The COVID-19 pandemic has increased the demand for preventative health strategies, leading to increased adoption of nutraceuticals. The global nutraceuticals industry, which was valued at USD 278.8 billion in 2020, is forecasted to grow to USD 441.7 billion by 2026, at a CAGR of 7.8%.
To understand the nutraceutical industry in greater detail, we spoke to Surbhi Gupta, Life Sciences and Healthcare Research Lead at Netscribes, who has been working with leading organizations in this segment.
1. What according to you have been instrumental to the growth of nutraceuticals globally?
Surbhi: The COVID-19 pandemic has put a spotlight on preventive healthcare. As a result, the nutraceuticals industry is experiencing growth. The outbreak has forced people to focus on aspects of immunity, wellness, and nutrition..
With preventive healthcare being the most important line of defense in the fight against the Covid-19 pandemic, the nutraceuticals sector is set for positive growth. AThe majority of people worldwide now understand the role of immunity-boosting supplements – which is ultimately impacting consumer buying patterns and behavior.
In addition to preventive healthcare, vitamin and zinc supplements are also being prescribed by doctors for patients who have contracted the virus, which is also helping in increasing the demand for nutraceuticals, including dietary supplements and functional foods.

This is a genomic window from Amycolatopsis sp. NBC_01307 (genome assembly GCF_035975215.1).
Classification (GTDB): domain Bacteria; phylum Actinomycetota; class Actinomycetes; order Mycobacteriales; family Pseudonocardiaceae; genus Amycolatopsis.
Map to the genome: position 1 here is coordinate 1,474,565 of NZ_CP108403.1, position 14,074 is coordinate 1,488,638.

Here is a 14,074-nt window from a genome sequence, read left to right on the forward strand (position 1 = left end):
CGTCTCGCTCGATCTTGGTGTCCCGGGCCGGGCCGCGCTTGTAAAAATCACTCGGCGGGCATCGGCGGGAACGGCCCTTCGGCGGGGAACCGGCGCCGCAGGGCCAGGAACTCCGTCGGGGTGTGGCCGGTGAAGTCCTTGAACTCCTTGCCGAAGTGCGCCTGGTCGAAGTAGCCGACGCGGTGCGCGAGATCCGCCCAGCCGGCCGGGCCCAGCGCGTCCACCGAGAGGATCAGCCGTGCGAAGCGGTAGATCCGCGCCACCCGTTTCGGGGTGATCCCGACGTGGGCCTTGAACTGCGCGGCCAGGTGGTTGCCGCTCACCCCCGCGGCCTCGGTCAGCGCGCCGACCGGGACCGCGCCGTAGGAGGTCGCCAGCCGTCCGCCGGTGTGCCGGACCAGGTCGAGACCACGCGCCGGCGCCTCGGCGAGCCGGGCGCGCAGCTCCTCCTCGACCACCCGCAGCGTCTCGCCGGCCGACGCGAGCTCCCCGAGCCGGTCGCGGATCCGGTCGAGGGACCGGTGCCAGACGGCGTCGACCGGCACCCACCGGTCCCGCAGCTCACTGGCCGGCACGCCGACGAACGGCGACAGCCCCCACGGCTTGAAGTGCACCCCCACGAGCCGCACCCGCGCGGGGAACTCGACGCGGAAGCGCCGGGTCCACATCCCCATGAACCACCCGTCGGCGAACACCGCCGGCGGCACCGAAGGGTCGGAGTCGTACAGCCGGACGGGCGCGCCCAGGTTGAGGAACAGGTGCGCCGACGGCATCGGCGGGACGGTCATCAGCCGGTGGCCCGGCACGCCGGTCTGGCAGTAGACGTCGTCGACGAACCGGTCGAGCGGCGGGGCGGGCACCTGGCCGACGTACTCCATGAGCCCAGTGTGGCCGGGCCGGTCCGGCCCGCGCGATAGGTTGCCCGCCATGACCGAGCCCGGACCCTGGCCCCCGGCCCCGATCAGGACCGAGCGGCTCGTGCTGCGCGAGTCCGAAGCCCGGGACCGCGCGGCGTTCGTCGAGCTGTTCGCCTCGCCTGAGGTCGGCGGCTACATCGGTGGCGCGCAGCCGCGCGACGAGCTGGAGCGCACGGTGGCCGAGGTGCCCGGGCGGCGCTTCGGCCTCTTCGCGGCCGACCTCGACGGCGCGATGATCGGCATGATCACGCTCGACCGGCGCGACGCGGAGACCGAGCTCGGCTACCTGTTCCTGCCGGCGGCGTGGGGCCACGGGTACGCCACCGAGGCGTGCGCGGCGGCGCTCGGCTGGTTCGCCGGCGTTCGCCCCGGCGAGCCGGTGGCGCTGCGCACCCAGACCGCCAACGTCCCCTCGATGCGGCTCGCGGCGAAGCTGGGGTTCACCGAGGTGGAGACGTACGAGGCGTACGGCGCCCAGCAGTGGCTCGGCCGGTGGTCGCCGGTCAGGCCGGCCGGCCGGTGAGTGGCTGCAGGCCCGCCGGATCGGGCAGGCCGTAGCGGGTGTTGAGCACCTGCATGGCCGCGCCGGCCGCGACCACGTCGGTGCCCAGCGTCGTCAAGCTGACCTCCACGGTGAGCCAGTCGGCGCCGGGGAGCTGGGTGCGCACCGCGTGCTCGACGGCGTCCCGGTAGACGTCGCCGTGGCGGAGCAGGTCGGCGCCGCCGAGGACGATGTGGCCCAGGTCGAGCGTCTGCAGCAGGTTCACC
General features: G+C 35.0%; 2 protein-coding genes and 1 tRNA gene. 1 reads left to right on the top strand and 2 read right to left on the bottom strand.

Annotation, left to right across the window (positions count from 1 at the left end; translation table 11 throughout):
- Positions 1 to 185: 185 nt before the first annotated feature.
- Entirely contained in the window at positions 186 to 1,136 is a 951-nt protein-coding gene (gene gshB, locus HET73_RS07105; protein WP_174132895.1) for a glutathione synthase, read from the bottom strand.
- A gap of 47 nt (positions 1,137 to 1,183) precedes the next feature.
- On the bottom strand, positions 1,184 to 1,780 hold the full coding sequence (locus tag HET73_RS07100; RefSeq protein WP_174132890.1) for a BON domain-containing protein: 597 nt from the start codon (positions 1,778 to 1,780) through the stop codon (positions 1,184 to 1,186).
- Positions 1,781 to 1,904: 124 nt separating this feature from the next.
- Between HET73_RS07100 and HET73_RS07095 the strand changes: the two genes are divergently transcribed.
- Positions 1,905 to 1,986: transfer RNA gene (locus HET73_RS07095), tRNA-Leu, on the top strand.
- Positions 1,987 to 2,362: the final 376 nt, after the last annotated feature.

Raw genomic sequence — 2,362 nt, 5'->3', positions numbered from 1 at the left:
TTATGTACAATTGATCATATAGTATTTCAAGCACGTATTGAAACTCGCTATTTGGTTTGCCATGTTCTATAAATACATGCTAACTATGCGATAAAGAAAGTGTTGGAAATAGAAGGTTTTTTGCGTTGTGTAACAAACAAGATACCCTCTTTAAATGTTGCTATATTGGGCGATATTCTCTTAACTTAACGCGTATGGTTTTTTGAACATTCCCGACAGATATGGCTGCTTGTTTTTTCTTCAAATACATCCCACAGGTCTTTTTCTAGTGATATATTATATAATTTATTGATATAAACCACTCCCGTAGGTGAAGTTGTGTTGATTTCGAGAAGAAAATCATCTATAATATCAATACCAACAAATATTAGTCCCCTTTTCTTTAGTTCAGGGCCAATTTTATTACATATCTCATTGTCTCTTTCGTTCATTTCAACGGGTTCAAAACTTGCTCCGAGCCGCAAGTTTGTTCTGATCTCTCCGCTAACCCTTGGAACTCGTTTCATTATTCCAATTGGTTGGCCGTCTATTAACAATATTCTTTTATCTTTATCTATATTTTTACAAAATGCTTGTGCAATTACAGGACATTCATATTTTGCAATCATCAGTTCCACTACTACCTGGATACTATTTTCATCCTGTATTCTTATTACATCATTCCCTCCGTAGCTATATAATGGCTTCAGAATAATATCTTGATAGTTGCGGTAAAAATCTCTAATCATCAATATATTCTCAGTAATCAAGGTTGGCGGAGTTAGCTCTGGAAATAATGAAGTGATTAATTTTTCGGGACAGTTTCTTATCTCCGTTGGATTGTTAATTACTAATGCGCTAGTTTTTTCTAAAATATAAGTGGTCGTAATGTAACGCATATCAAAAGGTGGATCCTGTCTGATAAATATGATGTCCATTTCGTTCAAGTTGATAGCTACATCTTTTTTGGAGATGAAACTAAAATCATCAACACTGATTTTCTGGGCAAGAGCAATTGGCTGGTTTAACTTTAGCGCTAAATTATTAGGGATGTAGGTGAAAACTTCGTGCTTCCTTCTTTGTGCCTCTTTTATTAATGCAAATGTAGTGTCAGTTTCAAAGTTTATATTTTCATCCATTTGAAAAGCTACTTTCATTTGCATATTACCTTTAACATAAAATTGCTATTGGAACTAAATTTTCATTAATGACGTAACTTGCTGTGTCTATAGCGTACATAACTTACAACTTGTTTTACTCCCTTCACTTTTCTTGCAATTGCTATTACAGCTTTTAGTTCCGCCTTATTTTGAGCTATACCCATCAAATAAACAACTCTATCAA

Additional growth drivers for this market include the use of nutraceuticals for personal care, and for the treatment of cardiovascular disorders.
2. What are the current barriers restricting greater growth in nutraceuticals?
Surbhi: As for the barriers to nutraceuticals adoption – firstly, it’s the high cost of their production. The lab-to-market timeline for nutraceuticals can be very high. This is one of the key factors that add to the cost of production. Hence, high R&D cost is expected to restrain the market.
Other key barriers include finding the right price point to help increase adoption, as currently nutraceuticals are priced on the higher side. Lastly, there needs to be a clear regulatory framework to help curb counterfeit products and help in product standardization.
3. Who are the most prominent consumers of nutraceuticals?
Surbhi: The most prominent consumers of nutraceuticals would be adults, as they easily outnumber the infants and children segment of this industry. This is usually attributed to rising awareness about one’s well-being, and increasing incidents of lifestyle diseases like diabetes, hypertension, anemia, other immunological deficiencies, etc.
The senior population comes second, as there’s been substantial emphasis put on regular consumption of supplements by seniors, owing to the increase in cases of osteoporosis, arthritis, and other bone and joint health issues.
4. What are the major therapeutic areas (TAs) for the nutraceuticals market? Which among them will see the highest demand in the future?
Surbhi: The products in this market can cover a range of therapeutic areas such as immunology, cold, cough, digestion, sleeping disorders, osteoporosis, cholesterol control, blood pressure, depression, and diabetes. A range of nutraceuticals has also shown significant benefits in indications related to oxidative stress including allergy, cardiovascular diseases, eye conditions, Alzheimer’s disease, obesity, and Parkinson’s disease.
When it comes to the TA that is set to see the highest demand, the Immunology segment comes at the forefront. Consumers are opting for dietary supplements as a part of their daily routine, which is further fuelling the demand for nutraceuticals.